Alastair Cook is under orders to lead England with a new aggressive intent – but when it comes to his record-breaking batting, the management advice is to stick to what you know.
Cook could do little wrong as captain in England’s 169-run win in the first Ashes Test in Cardiff, where a series of bowling and field changes kept paying off. For good measure, he took three important catches and provided the “assist” for a fourth, parrying a cut from gully to Adam Lyth at slip as England surged to victory inside four days.
With the bat, though, he added just 32 in two attempts to the 9,000 which already put him out on his own as England’s all-time top Test runscorer.
There was a suspicion too, in his eagerness to try to attack Nathan Lyon by going up the wicket, that he was prepared to update the methods which have served him so well for so long in order to be part of the tactical revolution on his watch.
Yet, as coach Trevor Bayliss reflected on England’s heartening start to the Ashes in the first match of his tenure, he hinted he will be happiest if Cook and Ian Bell – with their 49 Test centuries between them – simply stay true to themselves.
Bell, who returned to form with a second-innings half-century after a worrying slump, has a more expansive style in any case. But Bayliss is understandably wary of trying to “mend” two run machines which are not broken. “My message to Alastair Cook is to go out and play his own way,” he said. “People like Alastair and Belly have scored plenty of Test hundreds.
“My advice to them would be to go out and bat like you always have done. Those two guys are class players and can change their game to suit any situation. The rest of the guys can bat around them.”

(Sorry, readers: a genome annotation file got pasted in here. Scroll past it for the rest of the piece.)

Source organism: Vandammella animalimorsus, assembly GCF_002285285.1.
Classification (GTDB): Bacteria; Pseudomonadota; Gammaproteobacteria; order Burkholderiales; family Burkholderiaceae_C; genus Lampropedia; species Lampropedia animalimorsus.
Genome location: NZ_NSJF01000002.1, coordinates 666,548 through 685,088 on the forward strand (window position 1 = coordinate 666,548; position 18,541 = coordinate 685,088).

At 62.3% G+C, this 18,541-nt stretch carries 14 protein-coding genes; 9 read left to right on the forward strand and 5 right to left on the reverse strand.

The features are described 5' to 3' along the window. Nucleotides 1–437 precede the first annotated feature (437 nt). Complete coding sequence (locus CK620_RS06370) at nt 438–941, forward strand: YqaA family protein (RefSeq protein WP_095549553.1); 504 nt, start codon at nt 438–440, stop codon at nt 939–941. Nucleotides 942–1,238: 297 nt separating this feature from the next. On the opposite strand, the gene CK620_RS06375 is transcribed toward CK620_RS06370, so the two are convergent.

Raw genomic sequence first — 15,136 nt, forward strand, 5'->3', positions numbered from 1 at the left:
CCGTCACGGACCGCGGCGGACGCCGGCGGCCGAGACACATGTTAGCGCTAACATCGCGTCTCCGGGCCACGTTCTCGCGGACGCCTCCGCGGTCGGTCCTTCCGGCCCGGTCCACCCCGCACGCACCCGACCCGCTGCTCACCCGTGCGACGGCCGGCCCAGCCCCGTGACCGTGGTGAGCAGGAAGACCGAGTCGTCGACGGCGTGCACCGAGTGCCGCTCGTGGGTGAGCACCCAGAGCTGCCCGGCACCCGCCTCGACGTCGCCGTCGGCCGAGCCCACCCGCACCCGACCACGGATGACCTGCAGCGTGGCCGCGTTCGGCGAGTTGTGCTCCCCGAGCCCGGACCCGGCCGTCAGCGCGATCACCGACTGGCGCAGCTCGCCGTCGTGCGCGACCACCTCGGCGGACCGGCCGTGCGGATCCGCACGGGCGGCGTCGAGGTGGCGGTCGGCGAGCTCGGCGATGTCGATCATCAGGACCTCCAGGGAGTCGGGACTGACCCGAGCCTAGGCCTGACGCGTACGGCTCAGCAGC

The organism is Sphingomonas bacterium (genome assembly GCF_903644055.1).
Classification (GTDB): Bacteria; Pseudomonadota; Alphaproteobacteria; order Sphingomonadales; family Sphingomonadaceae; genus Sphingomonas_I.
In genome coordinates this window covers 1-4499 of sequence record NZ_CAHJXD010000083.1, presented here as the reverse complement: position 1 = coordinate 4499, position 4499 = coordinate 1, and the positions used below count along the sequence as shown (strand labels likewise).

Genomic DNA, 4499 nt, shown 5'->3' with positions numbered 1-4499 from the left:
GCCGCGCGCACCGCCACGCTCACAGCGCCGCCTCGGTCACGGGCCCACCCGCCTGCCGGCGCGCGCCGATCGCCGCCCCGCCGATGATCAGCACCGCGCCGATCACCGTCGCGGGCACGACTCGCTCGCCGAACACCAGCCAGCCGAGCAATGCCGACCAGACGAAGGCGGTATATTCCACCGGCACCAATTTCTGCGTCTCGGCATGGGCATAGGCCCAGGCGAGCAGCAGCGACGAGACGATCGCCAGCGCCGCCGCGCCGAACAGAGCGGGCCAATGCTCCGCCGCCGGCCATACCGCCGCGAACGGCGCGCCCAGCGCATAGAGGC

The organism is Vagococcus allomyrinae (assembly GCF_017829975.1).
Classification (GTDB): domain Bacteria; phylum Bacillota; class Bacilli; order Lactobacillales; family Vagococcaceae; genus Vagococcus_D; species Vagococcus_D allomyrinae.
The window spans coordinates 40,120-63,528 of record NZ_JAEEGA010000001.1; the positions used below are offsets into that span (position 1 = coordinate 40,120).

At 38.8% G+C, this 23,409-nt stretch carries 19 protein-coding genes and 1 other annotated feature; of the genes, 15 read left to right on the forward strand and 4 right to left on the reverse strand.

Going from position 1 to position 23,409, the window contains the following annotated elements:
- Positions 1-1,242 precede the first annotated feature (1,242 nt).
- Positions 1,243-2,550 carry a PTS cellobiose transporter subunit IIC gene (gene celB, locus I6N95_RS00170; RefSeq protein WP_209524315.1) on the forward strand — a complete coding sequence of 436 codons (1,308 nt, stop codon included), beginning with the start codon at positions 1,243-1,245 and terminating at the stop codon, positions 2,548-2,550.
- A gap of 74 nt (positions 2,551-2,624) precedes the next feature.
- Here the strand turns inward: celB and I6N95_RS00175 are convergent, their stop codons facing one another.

England will head to Lord’s for the second Test, starting on Thursday, with an unchanged 13-man squad and confidence that their new commitment to attack can work for them this summer.
Bayliss said: “Yes, we were talking as a group about being mentally aggressive, not necessarily trying to whack sixes and fours, but if you are mentally aggressive when those boundary balls do come along, your feet are moving and you put them away.”
Cook is his key ally to smooth the bumps of transition and, if the gameplan is reflected to a degree in modifications to his own batting, England’s new Australian coach understands why.
He added: “He is a very calm operator and very well-respected by the players in the team. He is obviously a fantastic batsman.
“He didn’t score as many runs in this match as he would like, [but] I thought his approach in the first innings – even though he only got 20 – sent a bit of a message to the rest of the players that here was the captain who was trying to be that positive batsman.
[He was] maybe a little bit out of his comfort zone, that he was trying to show the way. Most of the good captains around are not only leaders of the team, but they lead the way in their attitude.”
Australia coach Darren Lehmann has hinted that changes will be made for the second Test, with Shane Watson seemingly first in the firing line.
After suffering defeat in Cardiff with an entire day to spare, question marks already linger over a couple of the Australian starting XI. Wicketkeeper Brad Haddin looked all of his 37 years at times, and his costly drop of Joe Root might well have been the pivotal moment of the match, while Mitchell Starc is battling an ankle injury. But it is Watson whose place appears most precarious.
He narrowly pipped fellow all-rounder Mitchell Marsh to a place in the side but scores of 30 and 19, coupled with some innocuous medium pace, leave him vulnerable.
And Lehmann hardly gave him cause for optimism. “At the end of the day you don’t want to be getting out lbw all the time and you want to make more runs. Shane would be disappointed, so are we,” he said.